The P.A.

A weekly address from Patrick Adams,
President of St. Louis Community Credit Union

People Over Profits

On October 11th, 2017, posted in: Industry, Uncategorized by

diverse employees holding hands in centerPeople as a commodity in the work place?  Commodity is a product that can be thought of as fungible.  Gas is a commodity, so is coffee, milk, fruit—you get the idea.  I didn’t have to turn to my Webster’s II New Riverside Desk Dictionary copyright 1988, minus the cover and containing a few rips, bumps and bruises to know that.  Fungible is defined as something that is easily interchangeable.  I didn’t have to look up that fancy word either.  Put it all together and you get that “people are interchangeable” in the workplace.  Not always.

Bad profits come when there is a belief that “people are interchangeable.”  Sadly, “burn ‘em up” is too prevalent in the workplace.  “Burn ‘em up” and replace ‘em” is the mantra held by way too many companies.  Profits are strong, but bad when people are the cost to the business’ success.

How about a different approach?  The most important capital in a business is human. When the little guy can use his or her unique talents to provide a business with the opportunity to offer better products or services to consumers, the profits flow freely.  Taking those same profits in order to improve wages and the standard of living of those very same employees that provided the revenue stream through their respective talent(s) has to be considered good—very good?

Comparatively speaking to times past, we’re in a very good economy these days.  There are considerable job openings for talented people.  If you will, supply and demand is in favor of the employee.  That means talent that is disrespected can very well take their abilities and skills to a competitor and have the opportunity to share in good profits.  Remember the country song, “Take This Job and Shove It”?  Well, it’s real right now.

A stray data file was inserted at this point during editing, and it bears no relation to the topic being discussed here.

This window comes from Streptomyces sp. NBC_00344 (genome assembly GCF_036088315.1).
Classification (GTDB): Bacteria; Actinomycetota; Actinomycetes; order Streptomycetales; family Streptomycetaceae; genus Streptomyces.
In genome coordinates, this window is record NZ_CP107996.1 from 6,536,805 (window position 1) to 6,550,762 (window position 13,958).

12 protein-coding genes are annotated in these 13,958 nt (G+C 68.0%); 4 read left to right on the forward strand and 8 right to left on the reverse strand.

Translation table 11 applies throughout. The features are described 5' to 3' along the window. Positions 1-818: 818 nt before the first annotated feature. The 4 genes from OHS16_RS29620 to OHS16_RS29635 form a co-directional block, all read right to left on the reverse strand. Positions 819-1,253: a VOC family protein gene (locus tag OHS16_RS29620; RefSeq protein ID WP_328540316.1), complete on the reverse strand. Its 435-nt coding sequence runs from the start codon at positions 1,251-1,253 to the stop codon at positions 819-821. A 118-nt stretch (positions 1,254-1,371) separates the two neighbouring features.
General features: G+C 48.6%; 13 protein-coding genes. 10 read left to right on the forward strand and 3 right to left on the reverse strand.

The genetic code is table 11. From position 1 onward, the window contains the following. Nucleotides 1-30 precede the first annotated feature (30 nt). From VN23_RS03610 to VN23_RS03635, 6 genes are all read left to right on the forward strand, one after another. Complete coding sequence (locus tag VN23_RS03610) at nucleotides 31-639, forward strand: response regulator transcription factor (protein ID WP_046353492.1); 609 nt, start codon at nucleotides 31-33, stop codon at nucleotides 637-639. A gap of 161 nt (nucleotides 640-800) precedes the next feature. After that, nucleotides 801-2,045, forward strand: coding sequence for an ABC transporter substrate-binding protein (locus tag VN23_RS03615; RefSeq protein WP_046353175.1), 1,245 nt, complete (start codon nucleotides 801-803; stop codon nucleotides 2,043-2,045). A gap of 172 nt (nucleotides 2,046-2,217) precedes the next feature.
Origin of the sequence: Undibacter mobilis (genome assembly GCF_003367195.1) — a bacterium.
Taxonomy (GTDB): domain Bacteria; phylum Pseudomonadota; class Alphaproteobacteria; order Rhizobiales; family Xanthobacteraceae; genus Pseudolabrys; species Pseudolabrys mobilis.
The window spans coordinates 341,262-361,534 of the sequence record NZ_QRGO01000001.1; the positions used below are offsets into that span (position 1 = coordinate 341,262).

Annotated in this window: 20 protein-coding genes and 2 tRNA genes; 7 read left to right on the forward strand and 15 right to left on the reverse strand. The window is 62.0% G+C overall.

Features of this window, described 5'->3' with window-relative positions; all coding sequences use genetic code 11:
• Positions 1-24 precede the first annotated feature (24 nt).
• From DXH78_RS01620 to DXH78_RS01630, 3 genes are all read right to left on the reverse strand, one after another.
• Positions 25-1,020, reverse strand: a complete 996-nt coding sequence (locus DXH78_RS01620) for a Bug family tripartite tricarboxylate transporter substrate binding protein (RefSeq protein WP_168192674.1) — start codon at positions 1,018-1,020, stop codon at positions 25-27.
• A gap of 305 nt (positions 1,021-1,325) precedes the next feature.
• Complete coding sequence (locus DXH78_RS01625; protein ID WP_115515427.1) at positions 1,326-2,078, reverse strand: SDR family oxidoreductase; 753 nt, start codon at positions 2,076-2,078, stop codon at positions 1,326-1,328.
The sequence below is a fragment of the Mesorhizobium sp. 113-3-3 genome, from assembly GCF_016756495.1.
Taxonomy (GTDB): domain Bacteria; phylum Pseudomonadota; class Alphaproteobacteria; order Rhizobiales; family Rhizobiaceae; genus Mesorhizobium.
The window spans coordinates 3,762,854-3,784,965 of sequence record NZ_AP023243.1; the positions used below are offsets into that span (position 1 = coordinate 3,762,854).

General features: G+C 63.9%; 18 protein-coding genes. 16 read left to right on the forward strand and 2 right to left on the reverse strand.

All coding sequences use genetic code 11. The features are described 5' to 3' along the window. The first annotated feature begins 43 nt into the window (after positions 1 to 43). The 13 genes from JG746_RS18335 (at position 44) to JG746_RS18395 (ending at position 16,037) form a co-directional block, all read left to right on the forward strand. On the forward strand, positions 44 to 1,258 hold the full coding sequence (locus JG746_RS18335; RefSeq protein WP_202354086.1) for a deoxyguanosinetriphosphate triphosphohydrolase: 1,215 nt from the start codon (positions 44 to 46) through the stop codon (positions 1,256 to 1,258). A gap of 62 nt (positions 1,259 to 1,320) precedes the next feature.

In this improved economy, companies that manipulate their staffs for the benefit of profits without giving the employees a fair shake are headed for trouble.  Ordinary people who work extraordinarily hard to provide their talents in order to make “the man” some profits, need to be looped in.

Employees should not be considered as a commodity, nor should they be viewed as fungible.  High-performing staff members should be able to provide dignity and hope for their families. Cutting them into the success of the overall company is to insure even greater successes.

What drives this desire to “burn ‘em out and use ‘em up?”  I’m going to say it’s the reporting required in the short-term.  When profits have to be met to satisfy the quarterly earnings calls required of Wall Street analysts, pressure exists to optimize profits.  Same for credit unions in the not-for-profit world.  We have to tell our regulator/insurer on a quarterly basis exactly how we performed.  When profit is in such demand, sadly people fall to the wayside.

Jack Taylor, founder of Enterprise Rent-A-Car, said it best.  I’m paraphrasing, but it went something like this “take care of the people and profits will come.”  Yes, people always comes before profit.  Check the dictionary—people always comes first. Not just customers…employees too.

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